I absolutely love the e-assist.
Having e-assist has massively helped my knees – I have almost no pain since I got the electric bike and that is despite racing my road bike. The e-assist has also extended how long I am going to be able to transport my children by cargo bike. At four and a half years old and six and a half years old, they are getting to be a heavy cargo indeed. Ideally, I would like my eldest to ride his own bike to school. However, daily experience of the level of driving on our route puts me (and him) off this for now.
The Babboe is set up for the rider to vary the amount of assistance from 0 to 8 passengers. I have absolutely no idea why this is classified as ‘passengers’ since I dread to think of the arguments which would ensue with 8 children in the box! Still, you get the idea. Set at 0, you get no assistance and are basically hefting an extremely heavy bike on your own. Set at 8 you can ‘soft pedal’ (turn the pedals without applying any pressure whatsoever) and fire along the flat at 15.5mph.
How I use the different levels:
- Turns out I have a bit of a strange this about prime numbers. I don’t like 1 and I don’t use it. This is based on nothing whatsoever except my own personal eccentricity!
- This is my standard e-assist level of choice. On the flat it feels a bit like a gentle tailwind. For me, this setting gives me enough of a boost to keep my knees happy while still letting me feel that I am cycling. After all, one of the many reasons I love to cycle is that I love to be fit. I don’t like to be a sweaty mess, but I do want to feel like I have worked by the time I finish my travels for the day. It is also a low enough setting for the bike not to lurch (see below).
- Prime number. I don’t use it. What can I say. I’m odd.
- I use this level for short hills. It keeps the pressure off my knees.
- Strangely enough, despite it’s prime-ness, I don’t mind level 5. Also handy for inclines and head winds.
- I use 6 for pulling away at busy junctions where there is enough visibility to not have to stop. Handy when cars approach you at speed with limited visibility.
- Prime. Enough said.
- This is full power on the Babboe. Very handy for howling headwinds, torrential downpours, busy roads and bus lanes in the rush hour when the cycle paths are too icy. I also use 8 for outrunning unruly dogs, days after tough turbo sessions or races, and days when I am frankly being lazy.
A few notes on using the e-assist:
- 15.5mph is the point at which the motor cuts out and provides no more assistance unless your speed drops. This is a legal limit which keeps the bike classified as a bike, not a moped. Bikes do not need tax (not road tax….Vehicle Excise Duty – I know, I know), license plates, insurance, etc. Mopeds are required to have all these added complcations.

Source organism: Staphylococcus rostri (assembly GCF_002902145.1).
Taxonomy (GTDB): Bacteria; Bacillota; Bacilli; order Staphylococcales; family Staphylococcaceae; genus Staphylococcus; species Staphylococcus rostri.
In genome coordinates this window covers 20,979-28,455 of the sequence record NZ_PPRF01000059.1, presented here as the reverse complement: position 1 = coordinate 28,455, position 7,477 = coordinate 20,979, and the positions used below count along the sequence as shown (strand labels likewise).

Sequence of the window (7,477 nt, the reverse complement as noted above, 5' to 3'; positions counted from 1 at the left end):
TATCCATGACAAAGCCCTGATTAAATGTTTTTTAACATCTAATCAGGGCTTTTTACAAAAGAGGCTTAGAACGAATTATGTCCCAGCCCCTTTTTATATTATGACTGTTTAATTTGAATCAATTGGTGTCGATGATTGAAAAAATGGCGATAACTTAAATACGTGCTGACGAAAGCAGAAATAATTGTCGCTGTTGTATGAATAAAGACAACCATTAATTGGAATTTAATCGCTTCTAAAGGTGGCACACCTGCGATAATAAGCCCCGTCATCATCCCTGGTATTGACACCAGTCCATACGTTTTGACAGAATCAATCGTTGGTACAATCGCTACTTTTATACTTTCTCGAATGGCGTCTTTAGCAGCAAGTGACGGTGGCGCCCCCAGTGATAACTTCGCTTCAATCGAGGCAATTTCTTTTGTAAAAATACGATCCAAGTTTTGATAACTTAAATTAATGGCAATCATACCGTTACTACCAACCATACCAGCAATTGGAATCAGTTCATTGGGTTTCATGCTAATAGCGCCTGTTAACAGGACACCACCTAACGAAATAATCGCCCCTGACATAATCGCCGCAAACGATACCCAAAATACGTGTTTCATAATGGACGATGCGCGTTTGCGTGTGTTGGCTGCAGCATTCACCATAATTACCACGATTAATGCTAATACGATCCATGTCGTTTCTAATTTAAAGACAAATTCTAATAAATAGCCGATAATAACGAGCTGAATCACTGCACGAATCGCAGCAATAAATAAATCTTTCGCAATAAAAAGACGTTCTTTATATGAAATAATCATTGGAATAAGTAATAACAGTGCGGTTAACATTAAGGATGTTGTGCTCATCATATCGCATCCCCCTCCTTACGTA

- With the Babboe, the e-assist doesn’t kick in as soon as you start pedalling. It takes a couple of revolutions of the pedals for it to start. This leads me to the slightly strange practise of occasionally pedalling while braking. In particular, there is a sharp corner with a steep hill straight after, as I ride into my estate. If I stop pedalling to slow down around the corner then I loose all momentum and the e-assist doesn’t kick in soon enough for me to make it up the hill. So, I keep turning the pedals slowly to keep the e-assist working, while braking to keep the turn under control. This delay is also worth thinking about when you are pulling away from junctions, especially right turns. The lower the gear, the sooner the e-assist kicks in.
- As mentioned above, it takes a couple of revolutions for the e-assist to kick in. When the e-assist is set on the higher levels, this can lead to it suddenly kicking in quite fast and the bike lurching forwards. This is not all that much of a problem, as I have learned to adapt to it. In particular, there is a crossing in the bike route which I use several times a day which requires me to turn very sharp right to exit. If I have the e-assist on level 7 or 8 when I do this, the power kicks in sharply just as I am trying to turn and I therefore do not make the corner. Easy to adjust to by always setting the power to 2 before the crossing, but worth bearing in mind when first riding the bike.
- There are some hills which are just that bit too steep for the e-assist. I have only come across one and I live in fairly hilly Edinburgh, however this particular hill makes me curse every time I ride it. Just as the e-assist takes a couple of turns to start, if you go too slowly, it cuts out. If you have hills which you cannot take a run at (my nemesis is a narrow path after a tight corner) and which are steep and long, you might well find the power stopping and you pushing.
- The battery unlocks and pulls out from its place under the pannier rack for charging. I bring it in the house to do this. I have never had problems with the battery running out, although I do charge it most nights. On a typical day I cycle 10 to 25 miles and the battery is more than adequate for this. If my mileage is low one day, I don’t bother to charge it. In doing this, I bear in mind that the charge seems to drop far more rapidly from 30% to 0% than it does from 100% to 30%.